A More Inclusive Outdoors: How You Can Help
Be A Part Of Breaking Trail
As a company, we’re Breaking Trail on the approach to a more inclusive outdoors by supporting organizations that improve access to the outdoors for underrepresented communities. Yet, we also wondered—what can we do as individuals? We sat down with our Trailbreakers—the outdoor advocates we partner with—for some ideas. Read on to see the four simple steps you can take to make the outdoors more inclusive and accessible to all.
The first step is self-reflection. “Start the work internally first,” Juju Milay of Colour The Trails recommends. “We all have privileges. We need to check in with our bias, open our hearts and eyes to some of the barriers others may face that we individually may not.”
During this process of self-reflection, José Gonzaléz with Latino Outdoors suggests posing some questions to yourself: “What might we be doing that keeps people with marginalized identities from being seen, heard, and valued—that could make someone feel like they don’t belong?” José also encourages us to consider, “What power do we continue to hold and protect? Can we share and shift power?”
Eliot Jackson, Co-founder of Grow Cycling Foundation, recommends calling upon past experiences outside. “Think back to your first outdoor adventure. Think about how much you didn’t know, how many questions you had, how little of the community you knew,” Eliot advises. “We sometimes forget what it was like to be new and that all these tiny interactions give us the chance to be the reason that someone decided to pursue an outdoor activity.”
The next thing our Trailbreakers recommend is to learn about experiences that don’t match your own, and how different people are affected. This isn’t (and shouldn’t be) a simple task. “Instead of brushing off the subject, take the time to read and research,” Juju says. “I know it’s a lot of work, but nothing worth investing in is easy.” She recommends starting by reading books like James Edward Mills’ The Adventure Gap: Changing the Faces of the Outdoors, and Black Faces, White Spaces by Carolyn Finney.
Acknowledge and appreciate the ancestral lands you recreate upon. Jaylyn Gough of Native Women’s Wilderness says, “If more people would learn about the cultures and traditions that non-white people have, I think there would be massive changes and healing.”
“I believe community starts with an invitation, by us inviting others,” Juju says. These invitations are especially important for diversifying the outdoors by directly welcoming underrepresented individuals to get out there with you. Ron Griswell of HBCUs Outside gave a great example: “If you’re going to a National Park this weekend and you know your neighbor has never been to one, invite them to join. It takes one small action to create a safe and welcoming space for others.” Juju adds that the invitation needs to include consideration for “their safety and wellbeing.”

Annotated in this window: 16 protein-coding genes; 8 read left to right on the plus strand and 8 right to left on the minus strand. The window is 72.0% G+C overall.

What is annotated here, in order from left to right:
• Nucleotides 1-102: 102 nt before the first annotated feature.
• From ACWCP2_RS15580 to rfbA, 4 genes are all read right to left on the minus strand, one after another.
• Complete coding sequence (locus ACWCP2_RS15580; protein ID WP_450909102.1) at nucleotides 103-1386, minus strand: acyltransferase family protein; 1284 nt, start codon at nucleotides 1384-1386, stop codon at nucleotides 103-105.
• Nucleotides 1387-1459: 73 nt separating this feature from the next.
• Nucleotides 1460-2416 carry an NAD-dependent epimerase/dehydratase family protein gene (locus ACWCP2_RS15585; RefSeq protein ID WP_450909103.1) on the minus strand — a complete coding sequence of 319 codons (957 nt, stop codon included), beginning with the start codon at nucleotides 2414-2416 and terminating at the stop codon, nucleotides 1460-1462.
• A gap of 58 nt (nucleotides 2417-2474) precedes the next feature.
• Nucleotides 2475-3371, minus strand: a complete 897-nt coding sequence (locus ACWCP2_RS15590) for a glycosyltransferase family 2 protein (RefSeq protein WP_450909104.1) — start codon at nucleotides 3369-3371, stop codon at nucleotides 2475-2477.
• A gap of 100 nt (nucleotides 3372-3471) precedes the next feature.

Eliot also encourages acceptance toward the many ways to get outside: “Being too quick to tell people the ‘right’ way to do things means we miss the amazing opportunity to expand our definition of what ‘right’ is.” For instance, when it comes to the bike world he says “we can celebrate the World Cup Downhill racer, the fixie hipster, and the kid swerving on their back wheel all at the same time. Each one of those people is a successful cyclist and shouldn’t be discounted just because they use the bike in a certain way.”
According to Juju, everyone has their own strengths and resources to offer. If you can, “financially support BIPOC- or Queer-lead organizations,” donate extra gear, or if you’re a guide or other outdoor professional, volunteer your services.
4) Respect & Support
Treating all folx kindly goes a long way. “My one ask is that you treat everyone you meet with the respect, patience, and openness that you want,” Eliot implores. Kareemah Batts of the Adaptive Climbing Group adds, “Treat all people like people—with the same consideration and access you give and want for yourself.”
Creating a more inclusive outdoor space takes all of us, and we’re fully committed—are you ready to join us? Follow along this spring and summer as we take a deep dive into the work each of these advocates is doing with their organizations to make the outdoors a safe and welcoming place for everyone.
“See where you have room to help someone,” Juju recommends. From financial donations and volunteer work to something as small as following these Trailbreakers on Instagram, we can all help be the change the backcountry needs.
Meet the Trailbreakers weighing in below, and read more about them HERE.